Levy of Entry Tax would not violate Right to Free Trade and Commerce guaranteed under Constitution, rules SC [Read Judgment]

Ambiguity - Supreme Court - Tax - Taxscan

A Nine Judge bench of Supreme Court of India today upheld the Constitutional validity of the various State Government legislations to levy Entry Tax for goods coming outside from its territory.

The bench led by Chief Justice of India ruled that the tax legislation by the state does not require the consent of the President under Article 304 B of the Constitution of India. Entry Tax is not violative of the constitutionally recognised right to free trade commerce and intercourse guaranteed under Article 301 of the Constitution of India.

The bench also observed that, Taxes simpliciter are not within the contemplation of Part XIII of the Constitution of India. The word ‘Free’ used in Article 301 does not mean “free from taxation”. Only such taxes as are discriminatory in nature are prohibited by Article 304(a). It follows that levy of a non-discriminatory tax would not constitute an infraction of Article 301.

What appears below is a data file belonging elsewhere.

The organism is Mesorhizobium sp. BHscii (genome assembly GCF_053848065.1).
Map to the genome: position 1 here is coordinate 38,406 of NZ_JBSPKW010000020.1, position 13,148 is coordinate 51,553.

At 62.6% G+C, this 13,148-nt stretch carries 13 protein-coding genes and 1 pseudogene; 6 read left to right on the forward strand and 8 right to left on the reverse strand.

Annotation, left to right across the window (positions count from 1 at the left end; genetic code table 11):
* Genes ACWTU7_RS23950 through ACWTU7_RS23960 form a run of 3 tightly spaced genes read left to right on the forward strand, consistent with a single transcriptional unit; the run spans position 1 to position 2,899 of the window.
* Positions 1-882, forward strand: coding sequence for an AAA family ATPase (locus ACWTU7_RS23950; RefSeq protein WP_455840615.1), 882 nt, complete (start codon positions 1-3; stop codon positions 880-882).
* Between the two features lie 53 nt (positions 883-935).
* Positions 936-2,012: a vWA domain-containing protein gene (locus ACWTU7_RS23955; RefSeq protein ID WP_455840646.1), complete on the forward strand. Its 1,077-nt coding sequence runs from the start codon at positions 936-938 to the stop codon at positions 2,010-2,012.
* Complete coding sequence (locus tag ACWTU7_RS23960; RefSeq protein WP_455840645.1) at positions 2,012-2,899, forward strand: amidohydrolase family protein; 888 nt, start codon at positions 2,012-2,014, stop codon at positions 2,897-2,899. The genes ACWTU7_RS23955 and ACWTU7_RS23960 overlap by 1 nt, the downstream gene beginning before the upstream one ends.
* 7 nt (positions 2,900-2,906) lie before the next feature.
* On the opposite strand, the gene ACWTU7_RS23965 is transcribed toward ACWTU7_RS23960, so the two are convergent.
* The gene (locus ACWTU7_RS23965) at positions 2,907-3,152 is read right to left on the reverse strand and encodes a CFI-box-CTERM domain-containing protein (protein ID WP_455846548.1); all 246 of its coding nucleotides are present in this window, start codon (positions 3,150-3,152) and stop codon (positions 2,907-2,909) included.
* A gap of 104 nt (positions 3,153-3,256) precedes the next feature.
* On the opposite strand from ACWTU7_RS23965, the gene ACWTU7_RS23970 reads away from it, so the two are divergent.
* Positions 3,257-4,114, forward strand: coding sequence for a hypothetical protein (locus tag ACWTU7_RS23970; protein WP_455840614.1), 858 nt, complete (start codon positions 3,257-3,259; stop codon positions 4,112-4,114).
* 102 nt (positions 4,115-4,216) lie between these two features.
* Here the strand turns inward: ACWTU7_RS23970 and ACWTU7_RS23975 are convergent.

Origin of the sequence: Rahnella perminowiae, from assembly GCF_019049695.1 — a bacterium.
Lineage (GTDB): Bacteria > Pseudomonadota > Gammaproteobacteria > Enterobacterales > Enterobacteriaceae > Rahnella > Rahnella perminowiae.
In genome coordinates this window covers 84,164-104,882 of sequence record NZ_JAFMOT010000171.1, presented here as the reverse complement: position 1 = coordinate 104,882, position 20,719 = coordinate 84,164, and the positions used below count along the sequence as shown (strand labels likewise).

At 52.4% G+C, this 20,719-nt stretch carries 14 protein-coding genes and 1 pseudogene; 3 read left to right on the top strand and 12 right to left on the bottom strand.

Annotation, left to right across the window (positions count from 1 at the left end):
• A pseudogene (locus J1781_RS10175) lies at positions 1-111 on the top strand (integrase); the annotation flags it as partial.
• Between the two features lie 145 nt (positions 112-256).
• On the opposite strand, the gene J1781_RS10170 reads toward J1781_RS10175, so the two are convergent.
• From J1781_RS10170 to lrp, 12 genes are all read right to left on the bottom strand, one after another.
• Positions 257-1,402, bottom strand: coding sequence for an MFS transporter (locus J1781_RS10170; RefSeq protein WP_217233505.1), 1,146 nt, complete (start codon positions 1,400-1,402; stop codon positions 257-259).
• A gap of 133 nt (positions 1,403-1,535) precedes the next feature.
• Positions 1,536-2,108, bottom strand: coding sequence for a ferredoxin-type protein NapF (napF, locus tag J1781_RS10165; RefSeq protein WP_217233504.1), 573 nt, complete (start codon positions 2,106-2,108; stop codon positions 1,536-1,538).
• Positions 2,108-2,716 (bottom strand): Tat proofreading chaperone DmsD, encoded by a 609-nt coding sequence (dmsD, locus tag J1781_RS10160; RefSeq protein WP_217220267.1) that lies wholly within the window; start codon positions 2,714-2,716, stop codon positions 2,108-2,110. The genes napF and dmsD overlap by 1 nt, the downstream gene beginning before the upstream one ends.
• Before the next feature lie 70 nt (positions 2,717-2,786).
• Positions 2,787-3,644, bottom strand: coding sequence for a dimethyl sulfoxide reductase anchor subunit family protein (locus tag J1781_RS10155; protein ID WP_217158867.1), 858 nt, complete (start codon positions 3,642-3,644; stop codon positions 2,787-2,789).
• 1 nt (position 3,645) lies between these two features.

Article 304 (a) frowns upon discrimination (of a hostile nature in the protectionist sense) and not on mere differentiation. Therefore, incentives, set-offs etc. granted to a specified class of dealers for a limited period of time in a non-hostile fashion with a view to developing economically backward areas would not violate Article 304(a). The question whether the levies in the present case indeed satisfy this test is left to be determined by the regular benches hearing the matters.

States are well within their right to design their fiscal legislations to ensure that the tax burden on goods imported from other States and goods produced within the State fall equally. Such measures if taken would not contravene Article 304(a) of the Constitution.

The High Courts of Assam, Arunachal Pradesh, Jharkhand, Kerala and Tamil Nadu had struck down the levies imposed by their respective States on the ground that they were discriminatory in nature hence violative of Article 304(a) of the Constitution.

In a 883 page Judgment, Justice D.Y Chandrachud and Justice Ashok Bhushan wrote dissenting Judgment.

Read the full text of the Judgment below.